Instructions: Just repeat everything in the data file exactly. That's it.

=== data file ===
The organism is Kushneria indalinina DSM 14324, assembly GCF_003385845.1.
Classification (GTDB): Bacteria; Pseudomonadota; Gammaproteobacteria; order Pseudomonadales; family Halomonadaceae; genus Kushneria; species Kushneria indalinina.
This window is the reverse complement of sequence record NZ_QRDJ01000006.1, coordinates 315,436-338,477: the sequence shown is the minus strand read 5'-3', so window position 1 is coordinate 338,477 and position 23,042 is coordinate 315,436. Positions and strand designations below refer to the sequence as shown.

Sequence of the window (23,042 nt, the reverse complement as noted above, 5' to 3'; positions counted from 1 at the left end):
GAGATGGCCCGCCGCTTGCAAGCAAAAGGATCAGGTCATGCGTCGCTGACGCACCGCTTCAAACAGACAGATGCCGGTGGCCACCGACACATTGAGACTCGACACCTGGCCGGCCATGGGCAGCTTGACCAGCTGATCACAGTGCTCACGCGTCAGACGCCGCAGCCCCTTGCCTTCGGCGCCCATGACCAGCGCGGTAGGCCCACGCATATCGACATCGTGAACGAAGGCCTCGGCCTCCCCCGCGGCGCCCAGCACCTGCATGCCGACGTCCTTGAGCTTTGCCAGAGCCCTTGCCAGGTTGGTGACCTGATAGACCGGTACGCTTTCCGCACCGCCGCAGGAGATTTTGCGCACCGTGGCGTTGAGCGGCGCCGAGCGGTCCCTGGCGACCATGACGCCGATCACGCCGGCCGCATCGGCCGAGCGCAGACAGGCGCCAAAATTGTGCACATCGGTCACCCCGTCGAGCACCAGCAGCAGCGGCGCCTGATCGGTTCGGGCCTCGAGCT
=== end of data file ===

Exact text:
The organism is Kushneria indalinina DSM 14324, assembly GCF_003385845.1.
Classification (GTDB): Bacteria; Pseudomonadota; Gammaproteobacteria; order Pseudomonadales; family Halomonadaceae; genus Kushneria; species Kushneria indalinina.
This window is the reverse complement of sequence record NZ_QRDJ01000006.1, coordinates 315,436-338,477: the sequence shown is the minus strand read 5'-3', so window position 1 is coordinate 338,477 and position 23,042 is coordinate 315,436. Positions and strand designations below refer to the sequence as shown.

Sequence of the window (23,042 nt, the reverse complement as noted above, 5' to 3'; positions counted from 1 at the left end):
GAGATGGCCCGCCGCTTGCAAGCAAAAGGATCAGGTCATGCGTCGCTGACGCACCGCTTCAAACAGACAGATGCCGGTGGCCACCGACACATTGAGACTCGACACCTGGCCGGCCATGGGCAGCTTGACCAGCTGATCACAGTGCTCACGCGTCAGACGCCGCAGCCCCTTGCCTTCGGCGCCCATGACCAGCGCGGTAGGCCCACGCATATCGACATCGTGAACGAAGGCCTCGGCCTCCCCCGCGGCGCCCAGCACCTGCATGCCGACGTCCTTGAGCTTTGCCAGAGCCCTTGCCAGGTTGGTGACCTGATAGACCGGTACGCTTTCCGCACCGCCGCAGGAGATTTTGCGCACCGTGGCGTTGAGCGGCGCCGAGCGGTCCCTGGCGACCATGACGCCGATCACGCCGGCCGCATCGGCCGAGCGCAGACAGGCGCCAAAATTGTGCACATCGGTCACCCCGTCGAGCACCAGCAGCAGCGGCGCCTGATCGGTTCGGGCCTCGAGCT